• Indigenous peoples’ observations contribute importantly to advancing climate science, by ensuring that assessments of climate change impacts and policies for climate change adaptation are meaningful and applicable at the local level.
    • Indigenous responses to climate variation typically involve changes to livelihood practices and other socio-economic adjustments. Strategies such as engaging in multiple livelihood activities and maintaining a diversity of plant varieties and animal races provide a low-risk buffer in uncertain weather environments. The ability to access multiple resources and rely on different modalities of land use contributes to their capacities to manage for local-level climate change.
    • Traditional systems of governance and social networks improve the ability to collectively manage diversity and share resources, while dissipating shocks and reinforcing innovative capacities.

    Meaningful dialogue holds the key

    Resilience in the face of change is embedded in indigenous knowledge and know-how, diversified resources and livelihoods, social institutions and networks, and cultural values and attitudes. Policy responses to climate change should therefore support and enhance indigenous resilience. It is unfortunate, however, that many government policies limit options and reduce choices, thereby constraining, restricting and undermining indigenous peoples’ efforts to adapt. This is reflected in counterproductive policies, including those leading to increased sedentarization, restricted access to traditional territories, substitution of traditional livelihoods, impoverished crop or herd diversity, reduced harvesting opportunities, and erosion of the transmission of indigenous knowledge, values, attitudes and worldviews.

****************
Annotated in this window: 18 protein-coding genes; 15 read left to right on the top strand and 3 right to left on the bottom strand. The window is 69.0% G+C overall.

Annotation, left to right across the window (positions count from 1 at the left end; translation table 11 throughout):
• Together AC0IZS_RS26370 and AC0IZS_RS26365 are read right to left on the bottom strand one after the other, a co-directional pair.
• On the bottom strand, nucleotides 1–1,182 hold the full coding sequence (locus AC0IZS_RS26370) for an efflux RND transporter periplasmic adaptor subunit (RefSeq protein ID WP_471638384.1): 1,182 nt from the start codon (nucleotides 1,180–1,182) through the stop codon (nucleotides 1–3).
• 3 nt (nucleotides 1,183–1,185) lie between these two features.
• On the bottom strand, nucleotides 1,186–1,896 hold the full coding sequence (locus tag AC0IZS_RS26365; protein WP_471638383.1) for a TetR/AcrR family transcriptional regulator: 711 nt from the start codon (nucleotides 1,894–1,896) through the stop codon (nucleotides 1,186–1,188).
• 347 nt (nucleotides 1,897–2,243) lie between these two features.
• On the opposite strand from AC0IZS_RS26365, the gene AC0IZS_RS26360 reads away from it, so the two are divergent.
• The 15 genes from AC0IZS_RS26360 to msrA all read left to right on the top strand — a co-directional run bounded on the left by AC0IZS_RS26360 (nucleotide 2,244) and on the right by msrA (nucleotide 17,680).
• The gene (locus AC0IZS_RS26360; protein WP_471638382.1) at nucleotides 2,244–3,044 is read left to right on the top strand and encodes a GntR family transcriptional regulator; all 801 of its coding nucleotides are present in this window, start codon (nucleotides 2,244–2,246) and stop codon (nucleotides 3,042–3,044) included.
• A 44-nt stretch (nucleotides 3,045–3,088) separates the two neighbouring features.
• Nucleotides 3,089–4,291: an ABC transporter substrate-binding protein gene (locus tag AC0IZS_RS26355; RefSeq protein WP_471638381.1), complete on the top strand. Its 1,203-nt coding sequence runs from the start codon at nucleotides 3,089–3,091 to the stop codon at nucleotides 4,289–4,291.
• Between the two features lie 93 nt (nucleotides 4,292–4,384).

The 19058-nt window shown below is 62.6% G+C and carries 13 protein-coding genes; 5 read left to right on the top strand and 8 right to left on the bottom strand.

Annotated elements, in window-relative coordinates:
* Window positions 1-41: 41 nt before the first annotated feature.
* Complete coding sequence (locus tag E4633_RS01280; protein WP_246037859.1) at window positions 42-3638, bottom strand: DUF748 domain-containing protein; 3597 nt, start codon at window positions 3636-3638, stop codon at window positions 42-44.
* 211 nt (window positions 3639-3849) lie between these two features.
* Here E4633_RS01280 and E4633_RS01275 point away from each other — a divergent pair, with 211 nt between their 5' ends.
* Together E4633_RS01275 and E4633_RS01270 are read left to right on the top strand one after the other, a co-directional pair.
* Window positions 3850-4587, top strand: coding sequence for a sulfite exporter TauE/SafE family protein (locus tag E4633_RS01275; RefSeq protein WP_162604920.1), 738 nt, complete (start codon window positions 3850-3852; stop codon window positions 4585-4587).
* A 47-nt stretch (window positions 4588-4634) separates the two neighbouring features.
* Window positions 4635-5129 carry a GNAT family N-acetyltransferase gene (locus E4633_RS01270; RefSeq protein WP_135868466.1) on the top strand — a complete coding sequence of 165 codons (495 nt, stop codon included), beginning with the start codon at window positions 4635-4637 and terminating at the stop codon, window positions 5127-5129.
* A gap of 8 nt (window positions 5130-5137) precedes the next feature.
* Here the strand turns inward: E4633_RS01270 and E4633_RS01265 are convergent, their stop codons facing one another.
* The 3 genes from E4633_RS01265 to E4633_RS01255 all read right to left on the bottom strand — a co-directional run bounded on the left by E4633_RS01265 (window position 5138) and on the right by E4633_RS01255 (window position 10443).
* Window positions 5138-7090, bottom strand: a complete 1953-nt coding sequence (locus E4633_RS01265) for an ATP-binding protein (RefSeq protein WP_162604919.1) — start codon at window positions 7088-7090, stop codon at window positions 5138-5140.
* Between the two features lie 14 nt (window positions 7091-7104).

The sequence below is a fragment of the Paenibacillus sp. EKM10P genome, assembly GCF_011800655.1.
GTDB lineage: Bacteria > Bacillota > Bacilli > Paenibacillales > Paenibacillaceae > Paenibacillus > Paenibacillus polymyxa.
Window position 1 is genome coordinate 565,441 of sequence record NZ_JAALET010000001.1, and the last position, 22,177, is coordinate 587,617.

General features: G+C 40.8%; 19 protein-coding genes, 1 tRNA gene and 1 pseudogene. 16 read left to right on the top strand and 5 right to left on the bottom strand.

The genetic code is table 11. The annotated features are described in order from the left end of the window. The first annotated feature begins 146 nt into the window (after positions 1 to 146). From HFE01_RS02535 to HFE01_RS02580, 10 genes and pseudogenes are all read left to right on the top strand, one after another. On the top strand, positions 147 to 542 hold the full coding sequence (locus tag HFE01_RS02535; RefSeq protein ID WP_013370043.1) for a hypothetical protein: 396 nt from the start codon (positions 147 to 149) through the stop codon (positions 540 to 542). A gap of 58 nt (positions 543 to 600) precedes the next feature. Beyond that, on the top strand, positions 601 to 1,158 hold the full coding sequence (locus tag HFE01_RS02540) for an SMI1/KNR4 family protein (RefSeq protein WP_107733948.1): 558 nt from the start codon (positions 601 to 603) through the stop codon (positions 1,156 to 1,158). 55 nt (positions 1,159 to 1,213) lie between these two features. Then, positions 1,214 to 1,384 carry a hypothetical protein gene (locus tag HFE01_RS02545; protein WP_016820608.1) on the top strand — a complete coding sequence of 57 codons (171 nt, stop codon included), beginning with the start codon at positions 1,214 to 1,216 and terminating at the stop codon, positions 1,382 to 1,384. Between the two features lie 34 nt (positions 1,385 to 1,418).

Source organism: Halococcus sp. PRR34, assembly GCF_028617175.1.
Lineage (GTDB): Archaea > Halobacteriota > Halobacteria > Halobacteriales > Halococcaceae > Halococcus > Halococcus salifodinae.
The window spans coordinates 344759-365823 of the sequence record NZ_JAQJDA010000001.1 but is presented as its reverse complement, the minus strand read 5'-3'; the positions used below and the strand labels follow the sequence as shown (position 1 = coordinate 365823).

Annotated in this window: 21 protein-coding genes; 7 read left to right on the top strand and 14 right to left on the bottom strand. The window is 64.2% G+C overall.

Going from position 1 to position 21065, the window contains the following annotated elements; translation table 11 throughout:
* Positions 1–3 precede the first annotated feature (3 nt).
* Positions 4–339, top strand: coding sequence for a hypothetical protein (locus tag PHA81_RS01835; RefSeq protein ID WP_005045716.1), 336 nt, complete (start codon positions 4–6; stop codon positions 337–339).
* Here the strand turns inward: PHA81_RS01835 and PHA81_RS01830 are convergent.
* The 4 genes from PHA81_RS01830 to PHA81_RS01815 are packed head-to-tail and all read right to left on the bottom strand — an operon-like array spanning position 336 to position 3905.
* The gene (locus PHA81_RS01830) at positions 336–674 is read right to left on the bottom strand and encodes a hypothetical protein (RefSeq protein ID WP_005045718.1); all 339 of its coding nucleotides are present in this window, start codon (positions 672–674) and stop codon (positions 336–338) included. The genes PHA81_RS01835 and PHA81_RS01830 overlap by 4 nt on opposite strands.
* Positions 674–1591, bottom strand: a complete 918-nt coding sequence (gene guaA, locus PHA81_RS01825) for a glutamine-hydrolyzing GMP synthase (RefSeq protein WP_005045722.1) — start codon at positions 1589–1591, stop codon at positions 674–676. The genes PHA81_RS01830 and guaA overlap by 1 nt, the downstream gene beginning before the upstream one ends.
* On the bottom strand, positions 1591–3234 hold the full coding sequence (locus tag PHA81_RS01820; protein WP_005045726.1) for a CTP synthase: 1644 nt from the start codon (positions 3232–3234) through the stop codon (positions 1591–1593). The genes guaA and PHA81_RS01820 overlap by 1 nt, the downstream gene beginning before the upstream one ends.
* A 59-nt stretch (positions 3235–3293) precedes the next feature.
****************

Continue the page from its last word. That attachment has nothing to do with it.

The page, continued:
As the technical report from the UNU-TKI and IPCC Mexico workshop will also highlight, climate scientists’ contributions to debate must be locally meaningful. They should advance understandings of specific phenomena that are of significance to indigenous knowledge holders. Meaningful dialogues with indigenous knowledge holders are key to the success of this endeavour.

    The next UNU-TKI and IPCC workshop, to be held in Cairns, Australia, in March 2012, will build on the outcomes of the Mexico workshop through a related focus on climate change mitigation and governance. The mitigation workshop is being developed in close collaboration with the IPCC Technical Support Group for Working Group III, and in partnership with CBD, UNESCO and UNDP, as well as UN Permanent Forum on Indigenous Issue’s Secretariat, and North Australia Indigenous Land and Sea Management Alliance.